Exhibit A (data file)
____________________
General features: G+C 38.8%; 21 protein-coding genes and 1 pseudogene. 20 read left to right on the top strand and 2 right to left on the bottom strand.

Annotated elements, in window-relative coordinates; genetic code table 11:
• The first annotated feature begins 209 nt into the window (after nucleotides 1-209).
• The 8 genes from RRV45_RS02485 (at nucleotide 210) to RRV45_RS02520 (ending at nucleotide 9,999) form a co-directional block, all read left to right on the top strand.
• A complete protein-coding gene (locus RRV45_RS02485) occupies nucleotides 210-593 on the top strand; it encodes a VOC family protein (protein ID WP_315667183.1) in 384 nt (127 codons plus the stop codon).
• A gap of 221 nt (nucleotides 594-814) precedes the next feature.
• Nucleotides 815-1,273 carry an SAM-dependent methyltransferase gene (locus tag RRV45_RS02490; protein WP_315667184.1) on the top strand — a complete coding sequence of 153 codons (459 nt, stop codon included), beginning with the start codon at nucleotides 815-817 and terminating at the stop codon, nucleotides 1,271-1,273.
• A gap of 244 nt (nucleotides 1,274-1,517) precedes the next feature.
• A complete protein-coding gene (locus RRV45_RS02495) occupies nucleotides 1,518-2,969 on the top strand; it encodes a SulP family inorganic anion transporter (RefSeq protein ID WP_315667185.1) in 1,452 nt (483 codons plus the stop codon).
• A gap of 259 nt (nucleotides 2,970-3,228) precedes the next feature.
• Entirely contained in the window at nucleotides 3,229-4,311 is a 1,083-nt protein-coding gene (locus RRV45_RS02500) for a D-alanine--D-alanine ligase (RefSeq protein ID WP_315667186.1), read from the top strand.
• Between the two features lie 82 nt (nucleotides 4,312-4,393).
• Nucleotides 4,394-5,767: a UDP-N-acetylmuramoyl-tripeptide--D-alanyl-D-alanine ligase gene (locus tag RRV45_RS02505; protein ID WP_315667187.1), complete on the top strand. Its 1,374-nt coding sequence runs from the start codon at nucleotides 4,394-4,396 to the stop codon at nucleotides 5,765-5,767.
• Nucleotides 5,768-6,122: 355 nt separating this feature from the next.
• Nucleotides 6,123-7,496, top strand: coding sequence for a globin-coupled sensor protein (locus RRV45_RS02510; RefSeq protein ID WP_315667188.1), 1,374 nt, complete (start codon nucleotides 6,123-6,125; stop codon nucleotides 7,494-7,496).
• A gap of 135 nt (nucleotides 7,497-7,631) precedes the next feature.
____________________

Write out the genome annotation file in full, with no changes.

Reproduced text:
General features: G+C 38.8%; 21 protein-coding genes and 1 pseudogene. 20 read left to right on the top strand and 2 right to left on the bottom strand.

Annotated elements, in window-relative coordinates; genetic code table 11:
• The first annotated feature begins 209 nt into the window (after nucleotides 1-209).
• The 8 genes from RRV45_RS02485 (at nucleotide 210) to RRV45_RS02520 (ending at nucleotide 9,999) form a co-directional block, all read left to right on the top strand.
• A complete protein-coding gene (locus RRV45_RS02485) occupies nucleotides 210-593 on the top strand; it encodes a VOC family protein (protein ID WP_315667183.1) in 384 nt (127 codons plus the stop codon).
• A gap of 221 nt (nucleotides 594-814) precedes the next feature.
• Nucleotides 815-1,273 carry an SAM-dependent methyltransferase gene (locus tag RRV45_RS02490; protein WP_315667184.1) on the top strand — a complete coding sequence of 153 codons (459 nt, stop codon included), beginning with the start codon at nucleotides 815-817 and terminating at the stop codon, nucleotides 1,271-1,273.
• A gap of 244 nt (nucleotides 1,274-1,517) precedes the next feature.
• A complete protein-coding gene (locus RRV45_RS02495) occupies nucleotides 1,518-2,969 on the top strand; it encodes a SulP family inorganic anion transporter (RefSeq protein ID WP_315667185.1) in 1,452 nt (483 codons plus the stop codon).
• A gap of 259 nt (nucleotides 2,970-3,228) precedes the next feature.
• Entirely contained in the window at nucleotides 3,229-4,311 is a 1,083-nt protein-coding gene (locus RRV45_RS02500) for a D-alanine--D-alanine ligase (RefSeq protein ID WP_315667186.1), read from the top strand.
• Between the two features lie 82 nt (nucleotides 4,312-4,393).
• Nucleotides 4,394-5,767: a UDP-N-acetylmuramoyl-tripeptide--D-alanyl-D-alanine ligase gene (locus tag RRV45_RS02505; protein ID WP_315667187.1), complete on the top strand. Its 1,374-nt coding sequence runs from the start codon at nucleotides 4,394-4,396 to the stop codon at nucleotides 5,765-5,767.
• Nucleotides 5,768-6,122: 355 nt separating this feature from the next.
• Nucleotides 6,123-7,496, top strand: coding sequence for a globin-coupled sensor protein (locus RRV45_RS02510; RefSeq protein ID WP_315667188.1), 1,374 nt, complete (start codon nucleotides 6,123-6,125; stop codon nucleotides 7,494-7,496).
• A gap of 135 nt (nucleotides 7,497-7,631) precedes the next feature.